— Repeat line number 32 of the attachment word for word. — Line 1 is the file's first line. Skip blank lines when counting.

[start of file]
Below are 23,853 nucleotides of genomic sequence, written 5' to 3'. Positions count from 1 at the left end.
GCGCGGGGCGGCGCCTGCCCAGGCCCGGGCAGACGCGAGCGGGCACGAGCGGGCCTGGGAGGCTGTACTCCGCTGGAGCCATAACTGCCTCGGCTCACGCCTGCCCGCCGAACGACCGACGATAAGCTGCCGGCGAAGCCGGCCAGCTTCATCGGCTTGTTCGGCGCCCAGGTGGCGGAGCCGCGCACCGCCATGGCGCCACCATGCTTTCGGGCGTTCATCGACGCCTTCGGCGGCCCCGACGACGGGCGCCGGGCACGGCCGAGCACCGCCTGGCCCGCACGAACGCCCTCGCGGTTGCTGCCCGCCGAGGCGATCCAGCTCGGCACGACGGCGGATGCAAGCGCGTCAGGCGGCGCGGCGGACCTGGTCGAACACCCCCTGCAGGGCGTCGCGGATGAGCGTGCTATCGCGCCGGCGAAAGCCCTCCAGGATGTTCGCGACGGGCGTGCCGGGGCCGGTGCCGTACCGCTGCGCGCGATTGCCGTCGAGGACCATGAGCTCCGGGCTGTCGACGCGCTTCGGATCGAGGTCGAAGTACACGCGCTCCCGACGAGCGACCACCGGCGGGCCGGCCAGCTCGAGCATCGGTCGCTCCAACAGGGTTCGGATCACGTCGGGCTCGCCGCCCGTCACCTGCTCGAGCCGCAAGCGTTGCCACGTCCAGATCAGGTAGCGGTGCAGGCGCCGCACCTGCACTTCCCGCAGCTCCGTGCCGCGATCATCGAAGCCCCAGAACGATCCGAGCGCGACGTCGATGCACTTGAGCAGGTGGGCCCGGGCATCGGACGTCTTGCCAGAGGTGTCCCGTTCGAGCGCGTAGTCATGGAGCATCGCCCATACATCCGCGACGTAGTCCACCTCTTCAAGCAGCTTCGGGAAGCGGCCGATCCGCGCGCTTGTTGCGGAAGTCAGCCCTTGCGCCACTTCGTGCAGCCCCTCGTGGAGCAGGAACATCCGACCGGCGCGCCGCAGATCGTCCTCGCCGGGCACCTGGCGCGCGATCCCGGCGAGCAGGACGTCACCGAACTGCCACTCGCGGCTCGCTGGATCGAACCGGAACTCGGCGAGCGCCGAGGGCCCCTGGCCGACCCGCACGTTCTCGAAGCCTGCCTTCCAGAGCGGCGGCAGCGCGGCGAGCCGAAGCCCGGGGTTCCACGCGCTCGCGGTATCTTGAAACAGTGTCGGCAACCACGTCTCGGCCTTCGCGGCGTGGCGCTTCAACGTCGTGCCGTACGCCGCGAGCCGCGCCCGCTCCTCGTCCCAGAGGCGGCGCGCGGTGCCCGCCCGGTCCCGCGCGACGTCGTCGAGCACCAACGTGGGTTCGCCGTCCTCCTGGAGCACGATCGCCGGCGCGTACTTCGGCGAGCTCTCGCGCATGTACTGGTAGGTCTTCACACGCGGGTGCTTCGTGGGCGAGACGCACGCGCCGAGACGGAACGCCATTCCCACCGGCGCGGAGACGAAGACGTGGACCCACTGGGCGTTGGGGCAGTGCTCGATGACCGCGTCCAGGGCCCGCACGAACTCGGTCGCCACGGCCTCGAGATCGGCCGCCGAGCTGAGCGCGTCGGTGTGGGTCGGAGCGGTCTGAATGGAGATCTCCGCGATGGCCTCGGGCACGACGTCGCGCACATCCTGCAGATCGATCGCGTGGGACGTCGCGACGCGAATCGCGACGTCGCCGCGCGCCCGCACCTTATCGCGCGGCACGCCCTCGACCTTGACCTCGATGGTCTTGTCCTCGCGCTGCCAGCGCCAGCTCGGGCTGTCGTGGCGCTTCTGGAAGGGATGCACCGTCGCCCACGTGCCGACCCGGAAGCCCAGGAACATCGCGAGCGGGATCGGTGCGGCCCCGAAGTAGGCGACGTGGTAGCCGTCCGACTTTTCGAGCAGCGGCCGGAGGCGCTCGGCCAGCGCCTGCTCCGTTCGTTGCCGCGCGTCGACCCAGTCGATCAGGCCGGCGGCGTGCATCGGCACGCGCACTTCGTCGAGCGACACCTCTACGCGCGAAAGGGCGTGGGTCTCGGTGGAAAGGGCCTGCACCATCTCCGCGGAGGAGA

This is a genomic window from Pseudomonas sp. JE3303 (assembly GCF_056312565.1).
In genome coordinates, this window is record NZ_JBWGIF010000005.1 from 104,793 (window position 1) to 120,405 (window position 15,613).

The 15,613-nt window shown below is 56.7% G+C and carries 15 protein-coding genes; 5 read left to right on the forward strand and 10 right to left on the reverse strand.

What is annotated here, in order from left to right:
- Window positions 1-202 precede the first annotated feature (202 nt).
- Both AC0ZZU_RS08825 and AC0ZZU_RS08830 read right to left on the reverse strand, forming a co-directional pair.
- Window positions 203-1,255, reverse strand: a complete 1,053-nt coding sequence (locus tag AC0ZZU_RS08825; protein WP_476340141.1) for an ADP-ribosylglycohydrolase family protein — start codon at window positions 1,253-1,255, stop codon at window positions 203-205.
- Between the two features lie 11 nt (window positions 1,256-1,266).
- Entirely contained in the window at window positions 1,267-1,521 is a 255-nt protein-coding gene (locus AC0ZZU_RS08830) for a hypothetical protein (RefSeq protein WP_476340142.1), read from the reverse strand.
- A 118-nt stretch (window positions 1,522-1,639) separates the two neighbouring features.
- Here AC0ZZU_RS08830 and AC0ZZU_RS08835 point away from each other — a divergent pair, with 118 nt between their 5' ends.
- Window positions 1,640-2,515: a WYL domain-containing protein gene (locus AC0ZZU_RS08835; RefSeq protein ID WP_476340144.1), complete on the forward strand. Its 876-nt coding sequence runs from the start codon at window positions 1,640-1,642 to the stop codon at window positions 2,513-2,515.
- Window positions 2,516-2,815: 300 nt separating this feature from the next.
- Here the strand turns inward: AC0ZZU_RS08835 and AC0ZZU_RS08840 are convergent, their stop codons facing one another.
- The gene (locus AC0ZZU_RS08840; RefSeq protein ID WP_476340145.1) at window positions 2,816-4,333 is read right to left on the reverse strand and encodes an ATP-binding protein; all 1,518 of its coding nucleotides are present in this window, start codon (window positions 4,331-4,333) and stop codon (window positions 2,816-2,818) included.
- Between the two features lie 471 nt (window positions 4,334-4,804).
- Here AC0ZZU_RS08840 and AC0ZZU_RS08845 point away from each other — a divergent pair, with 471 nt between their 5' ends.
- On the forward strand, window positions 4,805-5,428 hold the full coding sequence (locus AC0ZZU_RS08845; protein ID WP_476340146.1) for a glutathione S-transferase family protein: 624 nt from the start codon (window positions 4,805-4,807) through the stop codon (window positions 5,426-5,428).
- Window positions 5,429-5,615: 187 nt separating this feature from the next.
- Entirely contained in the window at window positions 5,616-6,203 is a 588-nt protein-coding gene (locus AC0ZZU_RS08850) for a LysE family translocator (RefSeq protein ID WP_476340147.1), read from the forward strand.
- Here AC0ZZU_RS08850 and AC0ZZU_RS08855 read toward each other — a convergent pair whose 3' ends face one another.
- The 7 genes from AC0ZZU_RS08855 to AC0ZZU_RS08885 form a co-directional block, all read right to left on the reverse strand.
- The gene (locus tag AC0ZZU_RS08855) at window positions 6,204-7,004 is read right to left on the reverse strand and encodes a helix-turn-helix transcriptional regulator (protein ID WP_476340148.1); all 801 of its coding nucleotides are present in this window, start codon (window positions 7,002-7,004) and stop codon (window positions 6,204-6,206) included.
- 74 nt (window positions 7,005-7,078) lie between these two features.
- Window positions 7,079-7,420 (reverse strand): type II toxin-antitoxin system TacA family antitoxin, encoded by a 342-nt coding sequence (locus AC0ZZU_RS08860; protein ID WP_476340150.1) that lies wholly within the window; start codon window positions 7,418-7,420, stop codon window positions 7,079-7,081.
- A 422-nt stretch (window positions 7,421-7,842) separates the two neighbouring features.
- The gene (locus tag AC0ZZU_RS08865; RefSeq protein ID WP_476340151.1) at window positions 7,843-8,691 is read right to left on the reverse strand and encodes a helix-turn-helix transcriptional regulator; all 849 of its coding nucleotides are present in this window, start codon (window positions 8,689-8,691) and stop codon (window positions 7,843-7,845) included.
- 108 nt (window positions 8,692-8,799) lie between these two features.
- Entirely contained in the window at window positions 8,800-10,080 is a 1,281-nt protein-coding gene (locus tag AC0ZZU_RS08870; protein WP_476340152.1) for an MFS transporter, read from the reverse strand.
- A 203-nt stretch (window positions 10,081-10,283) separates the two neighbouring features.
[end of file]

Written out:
- A 203-nt stretch (window positions 10,081-10,283) separates the two neighbouring features.